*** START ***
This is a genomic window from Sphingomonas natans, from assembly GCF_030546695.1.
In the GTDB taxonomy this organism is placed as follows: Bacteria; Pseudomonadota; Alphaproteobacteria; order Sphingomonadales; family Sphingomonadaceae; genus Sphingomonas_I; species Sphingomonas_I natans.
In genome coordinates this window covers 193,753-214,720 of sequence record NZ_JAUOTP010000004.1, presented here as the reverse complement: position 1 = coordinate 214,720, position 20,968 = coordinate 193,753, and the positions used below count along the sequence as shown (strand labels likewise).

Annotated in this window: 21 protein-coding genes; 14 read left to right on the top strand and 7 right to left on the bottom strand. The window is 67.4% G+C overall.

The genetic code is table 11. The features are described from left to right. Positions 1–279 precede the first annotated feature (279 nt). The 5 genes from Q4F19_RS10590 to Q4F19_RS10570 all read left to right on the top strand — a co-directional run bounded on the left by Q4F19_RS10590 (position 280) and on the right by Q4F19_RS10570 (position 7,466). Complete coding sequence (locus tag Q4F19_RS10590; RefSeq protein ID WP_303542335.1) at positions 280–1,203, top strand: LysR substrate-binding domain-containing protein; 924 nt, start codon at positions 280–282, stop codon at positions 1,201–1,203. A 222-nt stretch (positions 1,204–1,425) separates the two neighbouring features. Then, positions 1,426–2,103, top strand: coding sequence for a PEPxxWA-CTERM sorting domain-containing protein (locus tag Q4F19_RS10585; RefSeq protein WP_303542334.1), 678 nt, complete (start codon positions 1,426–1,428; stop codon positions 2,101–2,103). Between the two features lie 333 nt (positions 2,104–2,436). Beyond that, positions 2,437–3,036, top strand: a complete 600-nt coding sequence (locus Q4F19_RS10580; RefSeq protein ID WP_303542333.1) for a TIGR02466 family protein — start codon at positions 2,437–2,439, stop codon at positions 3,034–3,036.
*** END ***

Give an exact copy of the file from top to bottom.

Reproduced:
This is a genomic window from Sphingomonas natans, from assembly GCF_030546695.1.
In the GTDB taxonomy this organism is placed as follows: Bacteria; Pseudomonadota; Alphaproteobacteria; order Sphingomonadales; family Sphingomonadaceae; genus Sphingomonas_I; species Sphingomonas_I natans.
In genome coordinates this window covers 193,753-214,720 of sequence record NZ_JAUOTP010000004.1, presented here as the reverse complement: position 1 = coordinate 214,720, position 20,968 = coordinate 193,753, and the positions used below count along the sequence as shown (strand labels likewise).

Annotated in this window: 21 protein-coding genes; 14 read left to right on the top strand and 7 right to left on the bottom strand. The window is 67.4% G+C overall.

The genetic code is table 11. The features are described from left to right. Positions 1–279 precede the first annotated feature (279 nt). The 5 genes from Q4F19_RS10590 to Q4F19_RS10570 all read left to right on the top strand — a co-directional run bounded on the left by Q4F19_RS10590 (position 280) and on the right by Q4F19_RS10570 (position 7,466). Complete coding sequence (locus tag Q4F19_RS10590; RefSeq protein ID WP_303542335.1) at positions 280–1,203, top strand: LysR substrate-binding domain-containing protein; 924 nt, start codon at positions 280–282, stop codon at positions 1,201–1,203. A 222-nt stretch (positions 1,204–1,425) separates the two neighbouring features. Then, positions 1,426–2,103, top strand: coding sequence for a PEPxxWA-CTERM sorting domain-containing protein (locus tag Q4F19_RS10585; RefSeq protein WP_303542334.1), 678 nt, complete (start codon positions 1,426–1,428; stop codon positions 2,101–2,103). Between the two features lie 333 nt (positions 2,104–2,436). Beyond that, positions 2,437–3,036, top strand: a complete 600-nt coding sequence (locus Q4F19_RS10580; RefSeq protein ID WP_303542333.1) for a TIGR02466 family protein — start codon at positions 2,437–2,439, stop codon at positions 3,034–3,036.